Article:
A Brief History Of The Fadeout, Pop Music's Subtle Exit Strategy

Rocker Neil Young once said it's better to burn out than fade away. But pop music begs to differ. Producers have been using the fadeout for decades to end massive hits like The Beatles' 'Hey Jude.' 

But the subtle technique is much, much older than the Fab Four. To find the first fadeout in recorded music, you have to go all the way back to 1918. That's when conductor Gustav Holst recorded an ad hoc fadeout for a piece called 'The Planets.' To capture the vastness of space, he had a choir sing in a separate room and instructed a stagehand to slowly close the door so that their voices would drift off, making listeners feel as though they were drifting far, far away from the known parts of the universe.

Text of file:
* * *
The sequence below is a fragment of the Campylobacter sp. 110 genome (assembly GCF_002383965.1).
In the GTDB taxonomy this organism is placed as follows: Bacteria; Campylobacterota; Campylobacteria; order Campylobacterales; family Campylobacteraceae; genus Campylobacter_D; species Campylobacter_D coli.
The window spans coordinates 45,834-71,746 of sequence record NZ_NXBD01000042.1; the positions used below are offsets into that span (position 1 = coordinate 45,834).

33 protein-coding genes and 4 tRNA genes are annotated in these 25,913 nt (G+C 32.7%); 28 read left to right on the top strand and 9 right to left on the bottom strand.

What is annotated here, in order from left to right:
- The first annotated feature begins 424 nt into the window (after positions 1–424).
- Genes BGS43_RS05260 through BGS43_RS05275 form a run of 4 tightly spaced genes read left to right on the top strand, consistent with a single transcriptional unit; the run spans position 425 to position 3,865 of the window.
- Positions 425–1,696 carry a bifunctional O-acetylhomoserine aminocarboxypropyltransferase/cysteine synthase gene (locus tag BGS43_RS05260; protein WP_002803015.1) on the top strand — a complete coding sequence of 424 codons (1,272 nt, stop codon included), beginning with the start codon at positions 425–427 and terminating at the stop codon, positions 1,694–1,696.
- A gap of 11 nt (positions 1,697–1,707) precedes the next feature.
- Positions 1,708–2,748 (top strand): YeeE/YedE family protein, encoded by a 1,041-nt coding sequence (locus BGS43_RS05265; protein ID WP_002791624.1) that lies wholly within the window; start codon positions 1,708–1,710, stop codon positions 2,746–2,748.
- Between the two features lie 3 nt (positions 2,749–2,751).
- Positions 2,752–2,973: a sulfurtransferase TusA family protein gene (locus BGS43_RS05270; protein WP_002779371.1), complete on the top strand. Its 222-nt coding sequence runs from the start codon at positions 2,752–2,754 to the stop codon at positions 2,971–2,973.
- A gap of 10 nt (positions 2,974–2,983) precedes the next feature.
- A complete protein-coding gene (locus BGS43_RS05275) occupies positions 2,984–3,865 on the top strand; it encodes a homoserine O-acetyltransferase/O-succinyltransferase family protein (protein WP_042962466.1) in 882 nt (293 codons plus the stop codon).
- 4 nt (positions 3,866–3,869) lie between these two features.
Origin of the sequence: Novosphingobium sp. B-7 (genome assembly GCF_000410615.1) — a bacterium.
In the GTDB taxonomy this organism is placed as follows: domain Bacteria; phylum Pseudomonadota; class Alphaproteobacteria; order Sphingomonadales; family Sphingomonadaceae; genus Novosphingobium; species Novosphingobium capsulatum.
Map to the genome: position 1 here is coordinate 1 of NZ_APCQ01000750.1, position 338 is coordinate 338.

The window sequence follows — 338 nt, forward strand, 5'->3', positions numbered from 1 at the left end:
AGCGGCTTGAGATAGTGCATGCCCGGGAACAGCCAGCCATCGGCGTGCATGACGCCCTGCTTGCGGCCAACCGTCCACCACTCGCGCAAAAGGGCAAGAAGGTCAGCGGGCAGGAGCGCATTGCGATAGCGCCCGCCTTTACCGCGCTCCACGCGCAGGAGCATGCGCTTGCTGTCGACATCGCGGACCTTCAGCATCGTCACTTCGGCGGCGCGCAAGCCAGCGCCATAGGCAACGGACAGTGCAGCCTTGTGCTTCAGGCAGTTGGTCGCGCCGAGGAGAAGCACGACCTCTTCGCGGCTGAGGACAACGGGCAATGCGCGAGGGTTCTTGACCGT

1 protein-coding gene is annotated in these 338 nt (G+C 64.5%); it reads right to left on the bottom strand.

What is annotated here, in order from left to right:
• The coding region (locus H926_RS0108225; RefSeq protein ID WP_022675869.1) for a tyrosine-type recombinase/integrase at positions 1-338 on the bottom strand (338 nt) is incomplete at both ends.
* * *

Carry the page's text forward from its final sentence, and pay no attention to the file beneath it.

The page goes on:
For more on the history of fadeouts, check out the above video courtesy of Vox.


If you're hosting a celebration for 4/20, you may be looking for creative ways to spruce up old edible classics like chocolate chip pot cookies. And with the weather beginning to heat up, you may want to transform those simple pot cookies into cookies and cream popsicles. This recipe, designed by cannabis chef Monica Lo, creator of Sous Weed, is easy to execute and incorporates Original Pot Co.

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